What does it mean for us (not the US)?
But there’s one last question that’s probably on your mind – what does this have to do with us Malaysians? Well, with the advent of globalisation, more and more car companies outside the US are beginning to adopt the convoluted American model year system, even though we’re so far removed from the reasons that system came to be.
In truth, there’s no real reason for the new Iriz and Persona to be called 2022 models – it’s purely a marketing choice, just like how last year’s facelifted Hilux was advertised as a 2021 model even though it didn’t need to be. It makes our job a little bit tougher, but at the end of the day it’s just numbers at the front of a headline.
Thankfully, this practice is relatively new, and most companies still prefer the usual “new” and “all new” phrases. The model year system, aside from being confusing for the average buyer, only really work if there are yearly updates – which aren’t all that common in Malaysia. Before this latest facelift, the last time the Iriz and Persona were revised was back in 2019, during which there were referred to as 2019 models – doesn’t sound so new and fresh (and appealing to buyers) in 2021, does it?
That’s not to say that there aren’t any yearly product updates here. Just as they do globally, companies like BMW, Mercedes and Volvo release product updates every year (even every few months sometimes), as modular product development allows features and technologies introduced on a new model to immediately trickle down to the rest of the lineup.
Even then, these brands generally won’t make a distinction between one model year and the next in marketing materials, except perhaps on brochures and showroom display stands. If you are lucky enough to order the latest version of a particular car, that’s great; if not, too bad.
Where do we stand?
As for us, outside of instances where the model year is specifically mentioned in press materials (or if we know exactly when the car will be launched in Malaysia), we’ll continue to follow the calendar year in which the car is revealed.
As much as we’d like to think that all our readers are card-carrying car enthusiasts, we acknowledge that not everyone who comes to the site is able to distinguish between model codenames – not every Tom, Dick and Harry will know that a G20 BMW 3 Series is different from an F30, for example.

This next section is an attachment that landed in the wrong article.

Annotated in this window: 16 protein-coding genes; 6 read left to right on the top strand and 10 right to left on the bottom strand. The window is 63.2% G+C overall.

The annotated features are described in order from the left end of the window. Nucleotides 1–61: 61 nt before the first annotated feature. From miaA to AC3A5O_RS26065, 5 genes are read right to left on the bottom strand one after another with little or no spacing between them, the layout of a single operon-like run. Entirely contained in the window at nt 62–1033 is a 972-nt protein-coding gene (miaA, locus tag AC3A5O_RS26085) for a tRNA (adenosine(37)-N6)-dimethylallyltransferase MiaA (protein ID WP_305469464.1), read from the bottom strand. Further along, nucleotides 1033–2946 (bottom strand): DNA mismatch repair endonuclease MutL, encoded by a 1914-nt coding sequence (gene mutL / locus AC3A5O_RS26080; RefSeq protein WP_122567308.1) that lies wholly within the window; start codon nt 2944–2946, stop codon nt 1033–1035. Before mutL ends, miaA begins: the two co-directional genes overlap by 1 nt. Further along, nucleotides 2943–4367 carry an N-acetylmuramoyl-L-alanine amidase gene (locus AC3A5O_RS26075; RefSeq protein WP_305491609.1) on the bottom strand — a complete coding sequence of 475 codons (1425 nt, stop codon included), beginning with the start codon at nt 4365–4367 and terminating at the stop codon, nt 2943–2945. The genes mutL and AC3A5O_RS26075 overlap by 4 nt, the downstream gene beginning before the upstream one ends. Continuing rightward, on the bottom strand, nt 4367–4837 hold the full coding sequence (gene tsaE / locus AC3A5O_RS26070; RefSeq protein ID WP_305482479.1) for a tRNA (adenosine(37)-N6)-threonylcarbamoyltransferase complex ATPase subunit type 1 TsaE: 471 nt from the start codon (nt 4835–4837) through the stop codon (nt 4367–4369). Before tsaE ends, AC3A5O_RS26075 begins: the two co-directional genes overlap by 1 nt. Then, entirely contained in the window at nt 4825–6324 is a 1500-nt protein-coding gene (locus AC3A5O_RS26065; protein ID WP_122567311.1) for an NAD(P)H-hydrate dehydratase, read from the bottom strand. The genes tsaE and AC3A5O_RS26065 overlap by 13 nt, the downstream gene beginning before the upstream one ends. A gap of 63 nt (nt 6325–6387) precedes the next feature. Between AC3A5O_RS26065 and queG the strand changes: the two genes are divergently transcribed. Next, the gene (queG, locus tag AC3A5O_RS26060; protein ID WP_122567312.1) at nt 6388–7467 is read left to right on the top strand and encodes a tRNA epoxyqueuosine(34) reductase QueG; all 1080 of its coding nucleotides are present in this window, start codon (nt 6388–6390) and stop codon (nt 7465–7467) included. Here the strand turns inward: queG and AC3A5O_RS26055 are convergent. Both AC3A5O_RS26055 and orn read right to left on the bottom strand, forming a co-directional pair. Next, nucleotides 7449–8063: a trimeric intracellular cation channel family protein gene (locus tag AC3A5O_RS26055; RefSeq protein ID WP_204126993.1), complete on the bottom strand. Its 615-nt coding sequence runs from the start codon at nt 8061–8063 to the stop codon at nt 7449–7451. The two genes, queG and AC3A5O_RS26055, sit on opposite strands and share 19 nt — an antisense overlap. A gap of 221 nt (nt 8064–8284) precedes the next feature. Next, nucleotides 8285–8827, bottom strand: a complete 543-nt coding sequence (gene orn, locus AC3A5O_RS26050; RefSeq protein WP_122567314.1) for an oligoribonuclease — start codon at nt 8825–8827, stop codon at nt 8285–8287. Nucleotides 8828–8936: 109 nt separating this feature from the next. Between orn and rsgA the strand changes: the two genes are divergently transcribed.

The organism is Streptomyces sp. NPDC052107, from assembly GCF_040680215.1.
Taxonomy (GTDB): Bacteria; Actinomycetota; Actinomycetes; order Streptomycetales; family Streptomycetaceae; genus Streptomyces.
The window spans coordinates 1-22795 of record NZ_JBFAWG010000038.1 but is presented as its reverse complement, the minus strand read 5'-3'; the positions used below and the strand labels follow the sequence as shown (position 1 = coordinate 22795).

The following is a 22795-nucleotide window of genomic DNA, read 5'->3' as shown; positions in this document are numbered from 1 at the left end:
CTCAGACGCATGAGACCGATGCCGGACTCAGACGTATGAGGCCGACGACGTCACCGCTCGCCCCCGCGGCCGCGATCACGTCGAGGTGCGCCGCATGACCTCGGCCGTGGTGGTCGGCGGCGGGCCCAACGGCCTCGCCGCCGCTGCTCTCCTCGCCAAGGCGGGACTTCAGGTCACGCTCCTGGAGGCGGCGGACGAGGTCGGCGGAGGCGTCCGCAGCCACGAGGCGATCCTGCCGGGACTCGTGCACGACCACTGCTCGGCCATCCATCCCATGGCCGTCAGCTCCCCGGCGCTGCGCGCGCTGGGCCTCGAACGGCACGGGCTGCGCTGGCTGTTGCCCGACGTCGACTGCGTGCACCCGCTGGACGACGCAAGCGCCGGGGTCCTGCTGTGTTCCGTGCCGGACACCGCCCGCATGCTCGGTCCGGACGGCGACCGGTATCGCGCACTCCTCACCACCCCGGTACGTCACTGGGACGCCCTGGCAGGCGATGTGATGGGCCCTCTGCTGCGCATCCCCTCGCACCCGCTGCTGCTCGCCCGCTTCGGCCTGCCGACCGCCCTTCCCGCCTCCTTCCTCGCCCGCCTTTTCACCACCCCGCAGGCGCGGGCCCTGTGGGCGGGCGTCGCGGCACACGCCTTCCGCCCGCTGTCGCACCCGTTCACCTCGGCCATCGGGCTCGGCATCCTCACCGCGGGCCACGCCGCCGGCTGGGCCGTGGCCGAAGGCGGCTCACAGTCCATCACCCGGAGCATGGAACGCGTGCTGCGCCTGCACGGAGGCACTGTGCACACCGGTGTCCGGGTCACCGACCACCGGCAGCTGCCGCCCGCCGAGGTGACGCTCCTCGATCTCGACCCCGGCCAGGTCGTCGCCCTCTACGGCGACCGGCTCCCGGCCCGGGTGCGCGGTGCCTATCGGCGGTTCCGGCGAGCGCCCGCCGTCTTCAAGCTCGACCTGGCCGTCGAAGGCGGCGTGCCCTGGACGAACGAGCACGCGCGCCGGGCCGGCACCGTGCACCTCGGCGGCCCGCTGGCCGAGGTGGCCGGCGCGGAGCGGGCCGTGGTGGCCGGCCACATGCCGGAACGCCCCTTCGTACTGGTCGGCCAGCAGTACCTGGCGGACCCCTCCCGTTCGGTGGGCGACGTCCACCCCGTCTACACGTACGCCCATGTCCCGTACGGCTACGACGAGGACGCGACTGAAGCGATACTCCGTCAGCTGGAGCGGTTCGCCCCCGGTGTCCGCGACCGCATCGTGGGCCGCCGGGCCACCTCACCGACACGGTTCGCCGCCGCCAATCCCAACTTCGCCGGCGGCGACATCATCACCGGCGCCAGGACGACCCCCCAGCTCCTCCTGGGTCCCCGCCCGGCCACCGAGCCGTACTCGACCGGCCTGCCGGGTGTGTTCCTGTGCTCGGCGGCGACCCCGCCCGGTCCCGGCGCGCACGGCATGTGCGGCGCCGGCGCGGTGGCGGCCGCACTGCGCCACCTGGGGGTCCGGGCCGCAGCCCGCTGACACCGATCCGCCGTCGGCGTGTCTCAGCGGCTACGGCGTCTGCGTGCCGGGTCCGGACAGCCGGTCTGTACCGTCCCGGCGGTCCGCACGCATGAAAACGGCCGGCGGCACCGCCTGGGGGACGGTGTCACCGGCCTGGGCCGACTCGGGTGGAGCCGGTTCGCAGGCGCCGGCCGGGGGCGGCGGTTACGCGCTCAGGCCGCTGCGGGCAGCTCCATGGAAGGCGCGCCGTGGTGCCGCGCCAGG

Putting the car’s launch year on our headlines also helps readers find our articles when they search for car names on Google. Most people look up either the current year for the latest model (like “2021 Honda City“) or a specific year for an older generation (like “2014 Honda City“). Unless you’re a hardened car nut like us, you wouldn’t be searching for GN or GM6.
At the end of it all, using calendar years just makes it easier for everybody to be on the same page. Well, except when model years come into the picture…
What about nicknames?
One often-overlooked fact of the local automotive scene is that many Malaysians tend to refer to a particular generation of model not by their launch year or codename, but by a nickname. Readers tend to latch on to certain phrases reported by the media – the renewed Proton Saga in 2008 is often called by its development name Base Line Model (BLM), despite the term never appearing in promotional materials at the time.
Then there are the promotional slogans themselves, which are so catchy that they have become a symbol of the car itself. The defining example of this is the second-generation Perodua Myvi, which came with the slogan “Lagi Best“; nowadays, if you’re looking for parts online, a simple “Myvi Lagi Best” search is all you need. This was repeated with the facelifted version, which was marketed as “A Malaysian Icon Made Better” and now colloquially goes by the name “Myvi Icon”.
Elsewhere, nicknames derived from a car’s design are common – “dugong” and “keli” for the Toyota Vios and “pari” for the Honda Accord SV4 come to mind. And of course, who can forget “mayat“, “bullet” and “dolphin” being used on the Honda Civic EF and EG?
Carmakers don’t like these terms because they “ruin” the image of the car (we won’t use them because they look unprofessional and we have to standardise car names on our site), but we have to admit there is a certain charm to these monikers. Calling the tenth-generation Civic “ketam” (because of the pincer-like taillights) gives the C-segment sedan so much more character than simply calling it Civic FC – and it also provides an unmistakeable Malaysian flair.
In summary, names are simply that – names. Don’t get hung up over them, and just have fun!
*Don’t worry, we were just testing you. 😉